Game Eleven Recap
After four close wins that all demanded David Aardsma to preserve a lead in the ninth inning, that was a nice change.
Let’s start with Felix. For the first three innings, he pitched as well as is humanly possible. This wasn’t the Felix we saw in years past, where he’d just pound the zone with fastballs and take a beating early. He went after Austin Jackson with two sinkers, then a curve and a change-up for the strikeout. He setup Johnny Damon with a couple of sinkers, then threw him an 0-2 curve before blowing him away with a four seam fastball up and away. He established his fastball, but he didn’t make it the only pitch in his repertoire.
Even in the fourth, he didn’t pitch badly despite giving up two runs. Jackson hit a flare up the middle for an infield single, and then Damon hit a groundball that’s an easy out if Kotchman isn’t holding the runner on. Miguel Cabrera took a fastball at the knees into the gap for a double, but that’s why he’s one of the best hitters in baseball. With the tying run at second base, Felix busted out the nasty stuff, and stranded Cabrera in scoring position.
He wasn’t as efficient as he could have been, especially with the big lead, but this was one of those nights where the other team didn’t stand much of a chance. He was overpowering, racking up nine strikeouts and simply looking unhittable for long stretches. The Tigers weren’t winning tonight. Not with that version of Felix on the mound.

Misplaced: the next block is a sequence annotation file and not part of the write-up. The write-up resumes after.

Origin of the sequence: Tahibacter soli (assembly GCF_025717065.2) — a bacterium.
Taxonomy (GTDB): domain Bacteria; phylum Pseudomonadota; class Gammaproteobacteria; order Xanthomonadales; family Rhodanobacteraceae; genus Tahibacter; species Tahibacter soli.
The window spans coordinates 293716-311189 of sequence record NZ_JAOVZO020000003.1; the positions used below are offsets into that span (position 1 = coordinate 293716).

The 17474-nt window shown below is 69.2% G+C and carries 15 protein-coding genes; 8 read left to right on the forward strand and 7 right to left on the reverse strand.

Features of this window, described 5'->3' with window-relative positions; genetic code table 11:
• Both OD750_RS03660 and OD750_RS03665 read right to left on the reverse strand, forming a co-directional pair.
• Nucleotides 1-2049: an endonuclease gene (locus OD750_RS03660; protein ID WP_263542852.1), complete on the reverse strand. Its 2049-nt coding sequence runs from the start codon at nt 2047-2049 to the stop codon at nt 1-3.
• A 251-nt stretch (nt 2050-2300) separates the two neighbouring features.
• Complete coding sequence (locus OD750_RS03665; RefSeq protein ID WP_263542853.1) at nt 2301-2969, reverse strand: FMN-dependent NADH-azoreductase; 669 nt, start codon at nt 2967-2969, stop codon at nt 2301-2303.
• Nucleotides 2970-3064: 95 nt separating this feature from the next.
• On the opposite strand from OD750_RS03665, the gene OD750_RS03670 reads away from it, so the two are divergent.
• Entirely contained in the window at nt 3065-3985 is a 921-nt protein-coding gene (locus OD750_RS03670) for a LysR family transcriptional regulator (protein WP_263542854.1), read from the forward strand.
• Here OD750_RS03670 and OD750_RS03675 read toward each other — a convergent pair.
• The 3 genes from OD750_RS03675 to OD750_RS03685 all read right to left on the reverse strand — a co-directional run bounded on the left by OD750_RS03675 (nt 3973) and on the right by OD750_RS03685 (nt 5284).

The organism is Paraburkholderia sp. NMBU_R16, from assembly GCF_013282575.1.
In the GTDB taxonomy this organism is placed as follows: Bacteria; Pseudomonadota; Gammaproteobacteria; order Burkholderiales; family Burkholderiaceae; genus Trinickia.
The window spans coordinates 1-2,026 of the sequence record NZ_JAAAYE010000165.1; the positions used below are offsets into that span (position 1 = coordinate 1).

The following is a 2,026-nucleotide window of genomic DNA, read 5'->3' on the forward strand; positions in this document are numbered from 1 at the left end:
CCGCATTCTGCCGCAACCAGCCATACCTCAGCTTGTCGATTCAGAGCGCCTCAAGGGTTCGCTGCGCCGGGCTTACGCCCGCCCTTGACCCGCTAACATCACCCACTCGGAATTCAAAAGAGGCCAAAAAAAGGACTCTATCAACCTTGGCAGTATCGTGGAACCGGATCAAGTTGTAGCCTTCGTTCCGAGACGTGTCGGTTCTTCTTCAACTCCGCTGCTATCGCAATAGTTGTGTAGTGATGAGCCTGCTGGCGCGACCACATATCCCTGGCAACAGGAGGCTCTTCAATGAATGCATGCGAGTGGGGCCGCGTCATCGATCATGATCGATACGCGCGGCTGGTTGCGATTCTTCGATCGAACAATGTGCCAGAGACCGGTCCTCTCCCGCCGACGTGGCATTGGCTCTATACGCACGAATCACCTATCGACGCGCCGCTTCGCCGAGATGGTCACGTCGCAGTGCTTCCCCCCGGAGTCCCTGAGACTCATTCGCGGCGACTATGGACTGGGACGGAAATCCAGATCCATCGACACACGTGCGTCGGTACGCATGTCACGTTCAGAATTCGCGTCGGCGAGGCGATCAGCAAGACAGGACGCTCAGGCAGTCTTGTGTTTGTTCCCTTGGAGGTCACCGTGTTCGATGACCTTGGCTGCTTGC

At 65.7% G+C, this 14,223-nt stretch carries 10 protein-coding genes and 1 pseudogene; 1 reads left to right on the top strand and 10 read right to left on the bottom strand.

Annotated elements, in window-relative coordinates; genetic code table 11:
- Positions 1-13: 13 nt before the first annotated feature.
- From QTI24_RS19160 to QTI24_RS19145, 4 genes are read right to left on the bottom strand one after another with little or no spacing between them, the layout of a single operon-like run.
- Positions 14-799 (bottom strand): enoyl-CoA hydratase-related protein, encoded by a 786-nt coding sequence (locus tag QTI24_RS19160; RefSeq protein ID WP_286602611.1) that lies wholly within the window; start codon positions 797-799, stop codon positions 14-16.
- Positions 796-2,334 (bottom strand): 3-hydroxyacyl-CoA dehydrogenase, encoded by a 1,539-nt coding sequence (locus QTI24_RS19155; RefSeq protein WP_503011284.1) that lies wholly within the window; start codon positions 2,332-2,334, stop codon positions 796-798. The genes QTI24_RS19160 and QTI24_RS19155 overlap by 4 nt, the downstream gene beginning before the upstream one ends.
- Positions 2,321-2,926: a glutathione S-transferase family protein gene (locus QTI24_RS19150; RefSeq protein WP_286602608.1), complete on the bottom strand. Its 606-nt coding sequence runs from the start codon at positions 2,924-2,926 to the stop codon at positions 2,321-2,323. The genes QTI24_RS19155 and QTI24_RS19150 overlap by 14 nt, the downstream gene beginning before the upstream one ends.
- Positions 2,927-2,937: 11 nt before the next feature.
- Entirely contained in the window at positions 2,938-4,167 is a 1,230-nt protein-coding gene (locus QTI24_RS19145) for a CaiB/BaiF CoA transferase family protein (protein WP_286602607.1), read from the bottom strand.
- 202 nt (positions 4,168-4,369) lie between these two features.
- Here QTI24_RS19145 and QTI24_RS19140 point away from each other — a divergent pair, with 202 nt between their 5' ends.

Of course, the M’s didn’t need Felix to pitch a shutout tonight, because the offense busted out for 11 runs, which didn’t seem possible for the first ten games of the season. The top of the order showed how this team is going to create runs this year, as Ichiro, Figgins, and Gutierrez combined to go 5 for 11 with 3 walks and a couple of stolen bases. You don’t need Adrian Gonzalez to drive in runs when your top three hitters get on base eight times. The M’s still didn’t show any power, with only the one extra base hit, but six walks and 11 singles work too. The M’s won’t always find this many holes, but neither will they always hit every ball right at someone like they did the first week of the season. Regression to the mean can be fun when you’ve been running overly cold, and that’s basically what we saw tonight.
Of all the hitters to single out, I’m going to go with Rob Johnson. A year ago, he combined a lack of power and contact ability with a frustratingly terrible approach at the plate. He chased pitches out of the zone and regularly got himself out, rarely worked counts, and was generally useless at the plate. He’s shown significantly more selectivity this year, and tonight, drew his fourth and fifth walks of the season, despite having just 23 plate appearances. He still can’t hit, but it seems like he may have learned that he can’t hit, and he’s now willing to adopt the Chone Figgins approach, rarely swinging unless he has to. Given his skillset, that’s not a bad idea. He’s still going to find new and creative ways to frustrate us with passed balls and easy drops, but if he’s willing to take the free pass when its offered, he might yet turn out to be moderately useful.
M’s go for .500 tomorrow, but they do it against Justin Verlander, who is the Tigers version of Felix. He has knockout stuff, but also can run up high pitch counts and get himself out of the game in the 6th inning against teams who are willing to make him work. Be nice to see the M’s steal one and even up the record, which should finally silence the last of the crazies who were freaking out a few days ago.